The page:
Being that I’m not a religious person, I suppose it’s a bit counterintuitive for me to spend weekend mornings watching a nationally televised mass,  but, still, there’s something about Osteen that makes me feel all warm and fuzzy inside.

I guess it’s a spiritual thing.

Anyways, a recurring theme of his sermons tends to revolve around leaving comfort zones, and, at the end of each broadcast, he usually challenges his audience to try and leave theirs; he urges all of us to “try something different.”

And he’s got this agreeableness to him. He’s got this swag. And he’s also right.

Comfort zones encourage you to fall victim to habits — good or bad.

On the one hand, if you’re a creature of typically good habits, your comfort zone might be limiting (but not detrimental).

On the other hand, if you’ve picked up some bad habits over the years, then staying in your comfort zone might become destructive going forward.

One way to heed Joel’s advice is to practice living life more spontaneously.

According to the American Heritage Dictionary, spontaneity is that which happens or arises without apparent external cause.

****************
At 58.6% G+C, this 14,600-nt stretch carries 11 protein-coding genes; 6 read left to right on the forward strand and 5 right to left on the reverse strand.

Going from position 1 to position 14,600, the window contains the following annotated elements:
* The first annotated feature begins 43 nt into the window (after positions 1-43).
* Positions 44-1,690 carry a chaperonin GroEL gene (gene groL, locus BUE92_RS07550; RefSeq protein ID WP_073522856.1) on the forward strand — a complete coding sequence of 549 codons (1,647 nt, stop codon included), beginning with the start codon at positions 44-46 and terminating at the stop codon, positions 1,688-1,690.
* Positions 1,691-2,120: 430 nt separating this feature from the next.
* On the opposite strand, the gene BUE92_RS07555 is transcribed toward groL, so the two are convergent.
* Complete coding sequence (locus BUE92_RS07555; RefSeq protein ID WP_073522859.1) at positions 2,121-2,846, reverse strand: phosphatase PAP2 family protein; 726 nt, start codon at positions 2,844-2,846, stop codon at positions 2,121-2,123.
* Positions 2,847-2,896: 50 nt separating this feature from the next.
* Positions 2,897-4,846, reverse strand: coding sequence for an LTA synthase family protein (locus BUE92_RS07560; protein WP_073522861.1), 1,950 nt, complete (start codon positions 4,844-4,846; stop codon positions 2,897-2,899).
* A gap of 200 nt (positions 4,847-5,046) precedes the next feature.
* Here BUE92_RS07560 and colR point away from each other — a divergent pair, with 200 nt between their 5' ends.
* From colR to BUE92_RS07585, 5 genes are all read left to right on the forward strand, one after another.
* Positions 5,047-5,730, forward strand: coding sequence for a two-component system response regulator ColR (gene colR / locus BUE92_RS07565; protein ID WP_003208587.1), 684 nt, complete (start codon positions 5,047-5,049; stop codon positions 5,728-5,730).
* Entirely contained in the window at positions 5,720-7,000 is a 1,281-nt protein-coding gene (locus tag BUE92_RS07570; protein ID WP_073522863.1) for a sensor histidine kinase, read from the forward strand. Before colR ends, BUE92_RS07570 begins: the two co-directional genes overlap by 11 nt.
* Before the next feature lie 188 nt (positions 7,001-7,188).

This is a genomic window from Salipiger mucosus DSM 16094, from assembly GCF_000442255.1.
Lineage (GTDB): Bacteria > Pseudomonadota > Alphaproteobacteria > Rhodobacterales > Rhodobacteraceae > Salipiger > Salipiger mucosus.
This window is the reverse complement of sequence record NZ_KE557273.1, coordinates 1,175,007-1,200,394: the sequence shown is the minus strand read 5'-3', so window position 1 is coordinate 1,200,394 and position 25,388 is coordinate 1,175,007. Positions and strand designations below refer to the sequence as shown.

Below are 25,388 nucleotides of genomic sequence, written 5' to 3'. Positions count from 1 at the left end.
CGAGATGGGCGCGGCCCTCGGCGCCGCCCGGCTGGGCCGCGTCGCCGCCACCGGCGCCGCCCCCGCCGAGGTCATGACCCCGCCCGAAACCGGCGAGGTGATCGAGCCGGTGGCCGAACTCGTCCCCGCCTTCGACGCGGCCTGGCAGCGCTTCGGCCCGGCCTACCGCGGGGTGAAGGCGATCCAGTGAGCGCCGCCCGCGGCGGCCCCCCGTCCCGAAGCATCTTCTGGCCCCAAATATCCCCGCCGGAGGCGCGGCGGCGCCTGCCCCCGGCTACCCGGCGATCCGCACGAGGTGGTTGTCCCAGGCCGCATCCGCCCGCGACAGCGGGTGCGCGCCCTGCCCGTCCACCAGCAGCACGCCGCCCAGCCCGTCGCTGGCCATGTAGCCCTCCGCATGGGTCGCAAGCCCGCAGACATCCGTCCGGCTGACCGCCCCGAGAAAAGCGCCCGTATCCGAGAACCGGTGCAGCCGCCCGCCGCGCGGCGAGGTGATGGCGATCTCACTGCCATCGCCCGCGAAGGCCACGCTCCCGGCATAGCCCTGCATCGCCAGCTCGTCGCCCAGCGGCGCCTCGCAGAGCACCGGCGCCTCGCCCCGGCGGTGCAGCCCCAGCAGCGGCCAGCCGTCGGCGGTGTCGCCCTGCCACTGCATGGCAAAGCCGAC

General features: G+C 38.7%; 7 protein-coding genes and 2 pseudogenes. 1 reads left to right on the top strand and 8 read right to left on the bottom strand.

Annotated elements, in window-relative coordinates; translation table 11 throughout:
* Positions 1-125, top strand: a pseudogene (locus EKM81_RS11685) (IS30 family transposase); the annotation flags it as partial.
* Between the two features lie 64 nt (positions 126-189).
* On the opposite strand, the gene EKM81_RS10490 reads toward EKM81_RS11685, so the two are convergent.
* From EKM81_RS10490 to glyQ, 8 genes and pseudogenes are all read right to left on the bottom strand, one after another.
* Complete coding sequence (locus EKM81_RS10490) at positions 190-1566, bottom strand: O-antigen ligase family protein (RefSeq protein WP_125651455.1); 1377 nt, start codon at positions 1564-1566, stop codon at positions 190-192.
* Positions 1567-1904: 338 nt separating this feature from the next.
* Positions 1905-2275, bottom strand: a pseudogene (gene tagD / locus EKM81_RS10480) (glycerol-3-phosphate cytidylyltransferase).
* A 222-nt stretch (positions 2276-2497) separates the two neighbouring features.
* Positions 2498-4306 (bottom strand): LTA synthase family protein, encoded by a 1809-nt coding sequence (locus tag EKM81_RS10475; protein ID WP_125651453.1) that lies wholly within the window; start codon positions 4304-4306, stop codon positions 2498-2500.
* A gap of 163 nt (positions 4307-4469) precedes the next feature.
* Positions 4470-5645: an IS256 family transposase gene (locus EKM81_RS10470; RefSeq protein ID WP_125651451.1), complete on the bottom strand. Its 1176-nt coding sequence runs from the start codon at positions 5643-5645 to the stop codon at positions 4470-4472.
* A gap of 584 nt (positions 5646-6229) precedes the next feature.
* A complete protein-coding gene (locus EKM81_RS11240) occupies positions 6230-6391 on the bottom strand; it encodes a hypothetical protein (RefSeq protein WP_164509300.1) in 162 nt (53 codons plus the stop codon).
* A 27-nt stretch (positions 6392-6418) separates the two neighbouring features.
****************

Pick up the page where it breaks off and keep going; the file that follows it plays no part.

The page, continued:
Likewise, spontaneous behavior, as defined by Leon Seltzer, Ph.D., for Psychology Today, is behavior that is performed without any planning, prior.

And while planning ahead is usually a pretty good life tactic, it appears that living life spontaneously — with no plan — can provide its own unique set of benefits.

Spontaneity leads to flexibility.

As Seltzer explains, living life spontaneously encourages you to live life in a more “flexible” manner. By not abiding by any set of plans, it allows you the freedom to just play it by ear, so to speak.

Sure, you might have planned to eat dinner at one place, but if when you show up, that place is closed, then you’re forced to come up with a new, usually less appealing alternative.

That’s why sometimes it’s better to attack things with no plan whatsoever.

Think about it: Plans can always get broken, but if you approach things with an open mind — you’ll never set yourself up to be let down.

Seltzer suggests that spontaneity allows us to “more readily adapt to changing circumstances.”

A lot of people may appear to have their lives under control, when, in reality, they lead sheltered lives that aren’t as much controlled as they are bounded to the norms.

Spontaneity encourages a “f*ck it” mentality that everyone needs from time to time in their lives.

I’m a huge proponent of moderation, and while I believe organization and planning are important, it’s healthy to shake things up.

By staying in your comfort zone, remember, you’re missing out on everything that’s outside of it.

Next time you make dinner plans, suggest finding somewhere new, on the fly.


Spontaneity leads to creativity.

Seltzer continues to explain the link between spontaneity and creativity using an artist’s ability to get “lost in the flow” of their vision as a useful example.